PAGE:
Power has a central role in tonight’s commemoration. Jesus shows a very different model of power, that of loving service in taking the towel and washing feet. He gives a meal as the central symbol of his life and passion, one which makes all equal as they share in his hospitality round the common table and share the common cup. He is betrayed by a kiss from one wanting to force his hand or disillusioned because he didn’t turn out to be what he wanted him to be. He is taken by force by those with violence in their hearts and wanting to stamp their image on how events should proceed. And he will stand before Pilate, the Roman Governor with power, who takes a bowl of water to wash his hands to show he has nothing to do with what will happen. The guilt lies elsewhere; it’s not his fault.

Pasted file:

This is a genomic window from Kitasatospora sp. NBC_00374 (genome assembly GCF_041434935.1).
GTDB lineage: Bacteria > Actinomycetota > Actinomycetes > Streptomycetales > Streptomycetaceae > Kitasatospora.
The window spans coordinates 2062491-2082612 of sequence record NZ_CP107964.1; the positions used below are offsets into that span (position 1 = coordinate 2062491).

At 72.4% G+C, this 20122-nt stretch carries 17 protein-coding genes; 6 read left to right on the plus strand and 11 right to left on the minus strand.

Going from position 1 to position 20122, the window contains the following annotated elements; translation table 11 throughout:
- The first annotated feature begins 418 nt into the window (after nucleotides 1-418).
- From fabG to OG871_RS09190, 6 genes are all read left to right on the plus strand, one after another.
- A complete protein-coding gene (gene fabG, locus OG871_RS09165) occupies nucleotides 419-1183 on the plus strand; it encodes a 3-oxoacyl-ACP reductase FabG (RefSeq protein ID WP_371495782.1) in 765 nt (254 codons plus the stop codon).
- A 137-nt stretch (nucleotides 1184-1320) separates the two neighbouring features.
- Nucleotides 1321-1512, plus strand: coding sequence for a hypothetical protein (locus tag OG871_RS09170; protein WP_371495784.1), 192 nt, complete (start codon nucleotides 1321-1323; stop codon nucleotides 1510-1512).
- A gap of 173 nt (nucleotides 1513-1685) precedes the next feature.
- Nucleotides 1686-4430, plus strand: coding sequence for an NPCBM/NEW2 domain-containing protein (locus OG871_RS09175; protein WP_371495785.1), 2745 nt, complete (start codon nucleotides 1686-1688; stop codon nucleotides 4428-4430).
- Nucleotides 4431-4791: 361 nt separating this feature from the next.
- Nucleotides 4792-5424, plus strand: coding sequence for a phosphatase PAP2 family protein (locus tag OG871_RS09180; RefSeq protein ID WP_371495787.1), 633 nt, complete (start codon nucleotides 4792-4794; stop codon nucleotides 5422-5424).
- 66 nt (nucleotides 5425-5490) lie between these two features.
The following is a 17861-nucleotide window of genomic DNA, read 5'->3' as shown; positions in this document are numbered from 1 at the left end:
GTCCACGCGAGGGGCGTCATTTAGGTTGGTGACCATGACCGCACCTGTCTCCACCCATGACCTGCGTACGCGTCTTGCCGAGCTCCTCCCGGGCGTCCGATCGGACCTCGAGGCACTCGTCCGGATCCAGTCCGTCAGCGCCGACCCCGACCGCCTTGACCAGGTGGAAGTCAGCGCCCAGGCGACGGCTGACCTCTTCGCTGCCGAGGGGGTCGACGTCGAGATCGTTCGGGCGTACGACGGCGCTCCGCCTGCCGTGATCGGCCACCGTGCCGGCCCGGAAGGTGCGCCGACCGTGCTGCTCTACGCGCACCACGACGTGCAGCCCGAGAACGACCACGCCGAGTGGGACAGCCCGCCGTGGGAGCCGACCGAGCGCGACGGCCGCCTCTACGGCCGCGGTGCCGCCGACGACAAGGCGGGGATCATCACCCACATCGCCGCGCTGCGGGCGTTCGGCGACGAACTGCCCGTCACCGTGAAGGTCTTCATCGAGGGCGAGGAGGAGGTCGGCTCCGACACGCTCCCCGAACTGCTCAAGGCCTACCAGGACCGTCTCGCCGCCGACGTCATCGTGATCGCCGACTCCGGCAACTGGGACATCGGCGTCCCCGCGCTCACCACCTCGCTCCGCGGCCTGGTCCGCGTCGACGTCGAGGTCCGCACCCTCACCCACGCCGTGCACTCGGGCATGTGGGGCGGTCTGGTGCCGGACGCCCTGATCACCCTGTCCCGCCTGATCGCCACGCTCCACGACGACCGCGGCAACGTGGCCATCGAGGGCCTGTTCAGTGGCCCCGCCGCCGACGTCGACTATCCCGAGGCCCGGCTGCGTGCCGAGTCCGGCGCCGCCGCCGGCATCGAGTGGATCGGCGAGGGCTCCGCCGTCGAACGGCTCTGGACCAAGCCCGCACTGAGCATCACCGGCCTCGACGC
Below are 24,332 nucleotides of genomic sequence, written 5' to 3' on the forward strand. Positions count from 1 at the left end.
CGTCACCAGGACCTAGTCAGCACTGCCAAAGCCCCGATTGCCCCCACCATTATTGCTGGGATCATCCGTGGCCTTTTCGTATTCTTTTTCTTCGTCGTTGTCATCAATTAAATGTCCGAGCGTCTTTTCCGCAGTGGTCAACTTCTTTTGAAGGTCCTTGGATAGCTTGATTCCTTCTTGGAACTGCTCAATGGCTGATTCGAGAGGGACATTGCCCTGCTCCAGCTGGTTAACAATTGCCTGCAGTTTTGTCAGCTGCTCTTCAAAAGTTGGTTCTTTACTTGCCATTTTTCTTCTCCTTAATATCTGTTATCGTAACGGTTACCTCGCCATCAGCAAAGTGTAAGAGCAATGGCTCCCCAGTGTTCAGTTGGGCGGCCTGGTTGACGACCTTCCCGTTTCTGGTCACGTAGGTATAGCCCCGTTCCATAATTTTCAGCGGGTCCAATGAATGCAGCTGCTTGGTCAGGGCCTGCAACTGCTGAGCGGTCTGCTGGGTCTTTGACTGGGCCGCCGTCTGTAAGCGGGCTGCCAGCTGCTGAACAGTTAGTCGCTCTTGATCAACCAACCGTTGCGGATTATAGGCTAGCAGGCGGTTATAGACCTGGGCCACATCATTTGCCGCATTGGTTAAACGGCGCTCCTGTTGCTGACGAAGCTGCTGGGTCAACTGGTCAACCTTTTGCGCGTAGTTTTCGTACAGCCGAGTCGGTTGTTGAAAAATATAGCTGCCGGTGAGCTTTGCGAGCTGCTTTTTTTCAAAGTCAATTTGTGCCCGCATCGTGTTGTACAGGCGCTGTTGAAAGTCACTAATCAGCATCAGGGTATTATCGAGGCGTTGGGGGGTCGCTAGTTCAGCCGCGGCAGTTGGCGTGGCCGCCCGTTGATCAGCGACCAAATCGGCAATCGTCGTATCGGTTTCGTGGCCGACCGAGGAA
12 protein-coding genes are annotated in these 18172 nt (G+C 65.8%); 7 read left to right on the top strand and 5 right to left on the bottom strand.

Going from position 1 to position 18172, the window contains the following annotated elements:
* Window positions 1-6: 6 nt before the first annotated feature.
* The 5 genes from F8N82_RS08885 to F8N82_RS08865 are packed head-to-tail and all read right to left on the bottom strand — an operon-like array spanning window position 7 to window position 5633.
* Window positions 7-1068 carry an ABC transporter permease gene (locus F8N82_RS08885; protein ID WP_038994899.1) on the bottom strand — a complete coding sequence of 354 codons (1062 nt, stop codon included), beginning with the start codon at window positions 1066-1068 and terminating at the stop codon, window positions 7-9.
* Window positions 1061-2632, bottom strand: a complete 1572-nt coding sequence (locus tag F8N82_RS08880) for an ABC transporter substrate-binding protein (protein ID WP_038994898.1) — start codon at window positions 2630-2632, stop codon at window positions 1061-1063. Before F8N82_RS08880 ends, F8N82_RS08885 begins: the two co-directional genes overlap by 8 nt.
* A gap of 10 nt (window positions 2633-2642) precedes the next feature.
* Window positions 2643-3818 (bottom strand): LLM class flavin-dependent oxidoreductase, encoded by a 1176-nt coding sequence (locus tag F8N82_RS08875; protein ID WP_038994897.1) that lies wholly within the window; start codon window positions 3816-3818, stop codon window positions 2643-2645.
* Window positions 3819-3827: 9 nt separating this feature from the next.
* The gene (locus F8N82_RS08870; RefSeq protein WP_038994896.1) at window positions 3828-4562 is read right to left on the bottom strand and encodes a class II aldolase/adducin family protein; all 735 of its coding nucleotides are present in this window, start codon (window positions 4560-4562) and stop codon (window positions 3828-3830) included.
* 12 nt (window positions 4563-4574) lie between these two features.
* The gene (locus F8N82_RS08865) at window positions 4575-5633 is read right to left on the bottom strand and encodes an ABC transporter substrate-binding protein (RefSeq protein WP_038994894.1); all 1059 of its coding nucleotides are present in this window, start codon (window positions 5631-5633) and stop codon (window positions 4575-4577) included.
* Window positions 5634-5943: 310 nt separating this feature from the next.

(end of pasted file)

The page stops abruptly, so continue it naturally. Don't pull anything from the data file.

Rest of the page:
That hand washing is a powerfully symbolic act. It is one that is echoed by the priest who presides at the Eucharist. Just before the Eucharistic Prayer I wash my hands using a small bowl of water and dry them with a towel. There are a number of bible verses that can accompany this, either out loud or silently said to the self. “Lord, wash me from my iniquity, and cleanse me of my sin” (Psalm 51:2). “I wash my hands in innocence, and go around your altar, O Lord” (Psalm 26:6). Both of these are verses of humility and penitence. They remind the person presiding that we rely on God’s grace and mercy, goodness and blessing for the heart of this celebration, rooted as it is on this night.